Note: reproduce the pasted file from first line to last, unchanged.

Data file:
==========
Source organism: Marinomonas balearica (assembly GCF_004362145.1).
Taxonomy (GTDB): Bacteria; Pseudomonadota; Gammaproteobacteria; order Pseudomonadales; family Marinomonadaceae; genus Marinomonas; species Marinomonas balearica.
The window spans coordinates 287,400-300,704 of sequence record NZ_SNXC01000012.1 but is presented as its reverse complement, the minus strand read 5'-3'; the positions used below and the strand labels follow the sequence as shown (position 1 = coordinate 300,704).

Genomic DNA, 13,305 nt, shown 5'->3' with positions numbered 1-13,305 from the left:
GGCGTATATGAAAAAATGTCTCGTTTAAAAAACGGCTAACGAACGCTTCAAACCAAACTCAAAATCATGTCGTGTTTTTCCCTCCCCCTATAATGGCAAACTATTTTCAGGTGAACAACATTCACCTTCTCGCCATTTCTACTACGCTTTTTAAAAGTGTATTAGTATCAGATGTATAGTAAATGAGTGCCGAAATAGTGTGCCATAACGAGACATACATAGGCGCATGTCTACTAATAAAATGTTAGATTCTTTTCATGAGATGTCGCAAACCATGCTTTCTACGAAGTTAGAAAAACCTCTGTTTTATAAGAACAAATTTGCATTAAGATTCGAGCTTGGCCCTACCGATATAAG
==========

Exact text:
Source organism: Marinomonas balearica (assembly GCF_004362145.1).
Taxonomy (GTDB): Bacteria; Pseudomonadota; Gammaproteobacteria; order Pseudomonadales; family Marinomonadaceae; genus Marinomonas; species Marinomonas balearica.
The window spans coordinates 287,400-300,704 of sequence record NZ_SNXC01000012.1 but is presented as its reverse complement, the minus strand read 5'-3'; the positions used below and the strand labels follow the sequence as shown (position 1 = coordinate 300,704).

Genomic DNA, 13,305 nt, shown 5'->3' with positions numbered 1-13,305 from the left:
GGCGTATATGAAAAAATGTCTCGTTTAAAAAACGGCTAACGAACGCTTCAAACCAAACTCAAAATCATGTCGTGTTTTTCCCTCCCCCTATAATGGCAAACTATTTTCAGGTGAACAACATTCACCTTCTCGCCATTTCTACTACGCTTTTTAAAAGTGTATTAGTATCAGATGTATAGTAAATGAGTGCCGAAATAGTGTGCCATAACGAGACATACATAGGCGCATGTCTACTAATAAAATGTTAGATTCTTTTCATGAGATGTCGCAAACCATGCTTTCTACGAAGTTAGAAAAACCTCTGTTTTATAAGAACAAATTTGCATTAAGATTCGAGCTTGGCCCTACCGATATAAG